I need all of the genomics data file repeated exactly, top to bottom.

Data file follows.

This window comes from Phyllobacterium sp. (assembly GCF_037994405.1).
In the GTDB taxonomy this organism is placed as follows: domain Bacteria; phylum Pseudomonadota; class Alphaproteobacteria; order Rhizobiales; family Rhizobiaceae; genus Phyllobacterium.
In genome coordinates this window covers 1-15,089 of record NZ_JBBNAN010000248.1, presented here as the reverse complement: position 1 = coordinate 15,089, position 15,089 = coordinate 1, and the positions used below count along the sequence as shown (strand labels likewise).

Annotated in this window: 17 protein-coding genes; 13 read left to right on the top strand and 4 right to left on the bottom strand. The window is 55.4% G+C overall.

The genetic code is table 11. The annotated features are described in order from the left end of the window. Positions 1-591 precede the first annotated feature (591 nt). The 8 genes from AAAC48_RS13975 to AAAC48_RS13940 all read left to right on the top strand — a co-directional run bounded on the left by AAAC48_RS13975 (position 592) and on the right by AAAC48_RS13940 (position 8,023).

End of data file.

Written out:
This window comes from Phyllobacterium sp. (assembly GCF_037994405.1).
In the GTDB taxonomy this organism is placed as follows: domain Bacteria; phylum Pseudomonadota; class Alphaproteobacteria; order Rhizobiales; family Rhizobiaceae; genus Phyllobacterium.
In genome coordinates this window covers 1-15,089 of record NZ_JBBNAN010000248.1, presented here as the reverse complement: position 1 = coordinate 15,089, position 15,089 = coordinate 1, and the positions used below count along the sequence as shown (strand labels likewise).

Annotated in this window: 17 protein-coding genes; 13 read left to right on the top strand and 4 right to left on the bottom strand. The window is 55.4% G+C overall.

The genetic code is table 11. The annotated features are described in order from the left end of the window. Positions 1-591 precede the first annotated feature (591 nt). The 8 genes from AAAC48_RS13975 to AAAC48_RS13940 all read left to right on the top strand — a co-directional run bounded on the left by AAAC48_RS13975 (position 592) and on the right by AAAC48_RS13940 (position 8,023).